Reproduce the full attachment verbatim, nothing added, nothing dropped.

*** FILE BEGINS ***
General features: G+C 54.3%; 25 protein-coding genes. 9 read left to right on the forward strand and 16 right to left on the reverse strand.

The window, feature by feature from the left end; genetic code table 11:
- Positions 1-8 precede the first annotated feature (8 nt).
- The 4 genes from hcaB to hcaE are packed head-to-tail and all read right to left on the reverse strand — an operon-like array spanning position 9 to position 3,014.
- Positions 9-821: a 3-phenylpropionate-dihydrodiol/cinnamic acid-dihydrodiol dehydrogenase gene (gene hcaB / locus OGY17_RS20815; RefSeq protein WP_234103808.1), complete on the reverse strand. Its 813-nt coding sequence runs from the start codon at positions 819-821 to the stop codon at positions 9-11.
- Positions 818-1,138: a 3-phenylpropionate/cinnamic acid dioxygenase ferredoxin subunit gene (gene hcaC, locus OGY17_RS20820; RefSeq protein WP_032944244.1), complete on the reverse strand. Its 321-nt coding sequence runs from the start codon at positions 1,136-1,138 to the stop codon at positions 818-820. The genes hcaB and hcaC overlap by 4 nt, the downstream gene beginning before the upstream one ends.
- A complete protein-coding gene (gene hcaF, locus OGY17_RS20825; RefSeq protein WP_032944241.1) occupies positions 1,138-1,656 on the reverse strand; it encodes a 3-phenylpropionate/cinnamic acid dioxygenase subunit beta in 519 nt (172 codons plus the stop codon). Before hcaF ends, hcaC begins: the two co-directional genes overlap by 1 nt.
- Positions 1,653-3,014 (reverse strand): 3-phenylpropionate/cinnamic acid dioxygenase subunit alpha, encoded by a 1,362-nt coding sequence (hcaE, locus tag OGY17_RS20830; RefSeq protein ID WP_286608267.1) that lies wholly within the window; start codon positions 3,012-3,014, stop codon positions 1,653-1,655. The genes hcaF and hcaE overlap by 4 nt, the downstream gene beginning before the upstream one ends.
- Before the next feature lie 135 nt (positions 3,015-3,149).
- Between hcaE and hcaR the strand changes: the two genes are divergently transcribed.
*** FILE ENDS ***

General features: G+C 54.3%; 25 protein-coding genes. 9 read left to right on the forward strand and 16 right to left on the reverse strand.

The window, feature by feature from the left end; genetic code table 11:
- Positions 1-8 precede the first annotated feature (8 nt).
- The 4 genes from hcaB to hcaE are packed head-to-tail and all read right to left on the reverse strand — an operon-like array spanning position 9 to position 3,014.
- Positions 9-821: a 3-phenylpropionate-dihydrodiol/cinnamic acid-dihydrodiol dehydrogenase gene (gene hcaB / locus OGY17_RS20815; RefSeq protein WP_234103808.1), complete on the reverse strand. Its 813-nt coding sequence runs from the start codon at positions 819-821 to the stop codon at positions 9-11.
- Positions 818-1,138: a 3-phenylpropionate/cinnamic acid dioxygenase ferredoxin subunit gene (gene hcaC, locus OGY17_RS20820; RefSeq protein WP_032944244.1), complete on the reverse strand. Its 321-nt coding sequence runs from the start codon at positions 1,136-1,138 to the stop codon at positions 818-820. The genes hcaB and hcaC overlap by 4 nt, the downstream gene beginning before the upstream one ends.
- A complete protein-coding gene (gene hcaF, locus OGY17_RS20825; RefSeq protein WP_032944241.1) occupies positions 1,138-1,656 on the reverse strand; it encodes a 3-phenylpropionate/cinnamic acid dioxygenase subunit beta in 519 nt (172 codons plus the stop codon). Before hcaF ends, hcaC begins: the two co-directional genes overlap by 1 nt.
- Positions 1,653-3,014 (reverse strand): 3-phenylpropionate/cinnamic acid dioxygenase subunit alpha, encoded by a 1,362-nt coding sequence (hcaE, locus tag OGY17_RS20830; RefSeq protein ID WP_286608267.1) that lies wholly within the window; start codon positions 3,012-3,014, stop codon positions 1,653-1,655. The genes hcaF and hcaE overlap by 4 nt, the downstream gene beginning before the upstream one ends.
- Before the next feature lie 135 nt (positions 3,015-3,149).
- Between hcaE and hcaR the strand changes: the two genes are divergently transcribed.